The competition commission this week conditionally approved a controversial joint venture between Sasol, Engen and Petronas, which led to the establishment of South Africa's largest liquid fuels business, Uhambo Oil.

The competition commission this week conditionally approved a controversial joint venture between Sasol, Engen and Petronas, which led to the establishment of South Africa's largest liquid fuels business, Uhambo Oil.


Uhambo will supply rival oil companies in the inland market, where Sasol dominates with 87 per cent of refining capacity, until Petronet's R3-billion oil pipeline between Durban, Johannesburg and Pretoria is operational by 2010.


The commission obligated Uhambo to supply oil firms with shortfall volumes at prices that did not exceed predetermined levels and that did not discriminate against rival businesses.


Nevertheless, the commission said the proposed transaction was likely to lessen competition in the petroleum industry because of logistical constraints underlying other oil companies' ability to ship adequate products to the inland region.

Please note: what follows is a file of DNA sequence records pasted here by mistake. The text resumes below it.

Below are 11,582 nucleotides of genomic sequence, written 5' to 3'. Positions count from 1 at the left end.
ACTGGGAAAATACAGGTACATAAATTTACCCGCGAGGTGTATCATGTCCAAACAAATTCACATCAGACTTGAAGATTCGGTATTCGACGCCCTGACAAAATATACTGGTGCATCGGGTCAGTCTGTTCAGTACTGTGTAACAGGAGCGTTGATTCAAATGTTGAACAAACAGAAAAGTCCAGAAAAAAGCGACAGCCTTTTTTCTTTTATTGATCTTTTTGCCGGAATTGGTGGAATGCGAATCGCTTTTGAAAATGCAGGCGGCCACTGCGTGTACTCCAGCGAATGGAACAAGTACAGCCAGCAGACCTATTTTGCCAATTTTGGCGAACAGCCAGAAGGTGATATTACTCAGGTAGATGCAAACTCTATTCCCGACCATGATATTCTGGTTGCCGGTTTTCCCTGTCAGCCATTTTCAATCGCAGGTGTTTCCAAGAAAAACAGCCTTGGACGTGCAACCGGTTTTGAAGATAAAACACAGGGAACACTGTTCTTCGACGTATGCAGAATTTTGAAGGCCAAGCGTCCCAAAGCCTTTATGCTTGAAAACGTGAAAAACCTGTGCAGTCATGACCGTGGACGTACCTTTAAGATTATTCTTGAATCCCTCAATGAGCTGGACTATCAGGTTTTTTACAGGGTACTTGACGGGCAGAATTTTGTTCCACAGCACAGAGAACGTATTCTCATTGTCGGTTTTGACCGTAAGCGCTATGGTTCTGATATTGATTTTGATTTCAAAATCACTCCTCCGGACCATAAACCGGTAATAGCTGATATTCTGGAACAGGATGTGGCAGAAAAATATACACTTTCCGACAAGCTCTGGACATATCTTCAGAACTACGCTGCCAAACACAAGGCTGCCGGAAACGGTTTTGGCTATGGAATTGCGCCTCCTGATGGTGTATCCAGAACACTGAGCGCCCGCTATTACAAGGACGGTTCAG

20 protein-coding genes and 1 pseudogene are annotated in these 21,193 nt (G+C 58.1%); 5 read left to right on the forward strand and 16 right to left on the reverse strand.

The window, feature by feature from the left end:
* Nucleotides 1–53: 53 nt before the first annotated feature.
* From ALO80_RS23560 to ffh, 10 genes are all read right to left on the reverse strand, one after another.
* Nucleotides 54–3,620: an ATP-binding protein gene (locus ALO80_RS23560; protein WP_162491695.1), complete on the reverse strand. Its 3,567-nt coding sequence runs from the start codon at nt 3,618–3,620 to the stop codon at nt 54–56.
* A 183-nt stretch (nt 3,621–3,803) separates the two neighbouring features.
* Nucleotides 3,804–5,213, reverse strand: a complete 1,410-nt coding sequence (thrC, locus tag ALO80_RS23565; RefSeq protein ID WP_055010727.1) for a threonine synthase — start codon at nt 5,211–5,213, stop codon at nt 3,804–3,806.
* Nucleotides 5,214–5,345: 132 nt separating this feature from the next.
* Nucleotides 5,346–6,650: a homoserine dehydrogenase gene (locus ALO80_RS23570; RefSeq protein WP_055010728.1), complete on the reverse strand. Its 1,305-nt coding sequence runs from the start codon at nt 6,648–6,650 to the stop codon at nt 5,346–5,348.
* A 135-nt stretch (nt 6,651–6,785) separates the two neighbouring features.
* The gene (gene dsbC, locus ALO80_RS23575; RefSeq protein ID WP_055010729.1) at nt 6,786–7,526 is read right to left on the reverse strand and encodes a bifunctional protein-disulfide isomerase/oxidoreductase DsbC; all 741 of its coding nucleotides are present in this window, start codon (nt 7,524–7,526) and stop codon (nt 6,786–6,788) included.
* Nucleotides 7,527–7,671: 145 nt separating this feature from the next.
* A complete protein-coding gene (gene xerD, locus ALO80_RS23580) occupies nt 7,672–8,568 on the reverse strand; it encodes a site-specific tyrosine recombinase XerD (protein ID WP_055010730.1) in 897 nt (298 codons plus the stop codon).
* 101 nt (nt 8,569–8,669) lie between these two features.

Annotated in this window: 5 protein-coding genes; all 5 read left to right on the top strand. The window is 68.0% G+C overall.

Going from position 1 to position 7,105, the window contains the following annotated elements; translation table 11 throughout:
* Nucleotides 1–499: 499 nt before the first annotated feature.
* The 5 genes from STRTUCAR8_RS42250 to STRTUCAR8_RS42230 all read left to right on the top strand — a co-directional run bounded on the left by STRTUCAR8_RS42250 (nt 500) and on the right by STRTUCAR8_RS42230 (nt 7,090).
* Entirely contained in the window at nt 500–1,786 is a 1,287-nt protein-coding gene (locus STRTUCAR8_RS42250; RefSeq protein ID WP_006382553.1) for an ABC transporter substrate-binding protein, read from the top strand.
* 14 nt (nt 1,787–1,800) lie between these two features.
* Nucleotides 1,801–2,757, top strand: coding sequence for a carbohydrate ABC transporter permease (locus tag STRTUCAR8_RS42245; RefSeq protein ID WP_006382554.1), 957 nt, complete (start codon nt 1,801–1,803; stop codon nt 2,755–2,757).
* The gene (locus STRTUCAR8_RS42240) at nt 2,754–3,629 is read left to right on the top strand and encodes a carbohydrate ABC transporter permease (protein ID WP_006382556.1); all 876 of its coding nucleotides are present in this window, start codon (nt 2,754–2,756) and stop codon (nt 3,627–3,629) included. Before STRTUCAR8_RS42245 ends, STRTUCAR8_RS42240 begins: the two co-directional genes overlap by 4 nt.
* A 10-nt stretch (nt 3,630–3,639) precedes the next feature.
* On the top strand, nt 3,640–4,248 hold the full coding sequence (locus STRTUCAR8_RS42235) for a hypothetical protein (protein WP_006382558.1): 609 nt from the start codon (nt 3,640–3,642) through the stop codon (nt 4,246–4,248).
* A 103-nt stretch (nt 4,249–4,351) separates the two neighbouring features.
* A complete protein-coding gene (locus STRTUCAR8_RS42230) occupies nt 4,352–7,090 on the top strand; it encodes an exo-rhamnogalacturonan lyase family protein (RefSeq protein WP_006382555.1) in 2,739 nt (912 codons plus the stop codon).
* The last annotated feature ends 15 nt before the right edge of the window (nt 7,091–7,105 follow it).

"However, the planned introduction of the pipeline would bring structural changes in this market," it said.


According to BP South Africa was disappointed by the recommendation, which, if finally approved by the competition tribunal, “will create a petroleum giant that could lock out existing competitors and preclude new entry by black economic empowerment (BEE) players”, it reported on Friday.


BP opposed the merger because “Sasol would have a strong incentive to supply Engen, which has 40 per cent of the inland retail market, at the expense of other customers” and that “there was potential for price increases in a deregulated environment”.


The proposed merger will result in Sasol and Engen each owning 37,5 per cent of Uhambo, while 25 per cent will be jointly held by BEE partners Tshwarisano and Worldwide Investment Holdings. Tshwarisano is a group led by former justice minister Penuell Maduna and previous Exel shareholders.


Worldwide owns 20 percent of Engen through its wholly owned subsidiary, Africa Energy Resources.


The joint venture comprises Sasol's and Engen's liquid fuels businesses in the retail, commercial and wholesale markets, including the Enref oil refinery in Durban, Sasol's share in the Natref crude oil refinery at Sasolburg, about 1 600 retail service stations branded as Engen, Sasol, Exel and Zenex, as well as liquid fuel operations in 13 other sub-Saharan countries.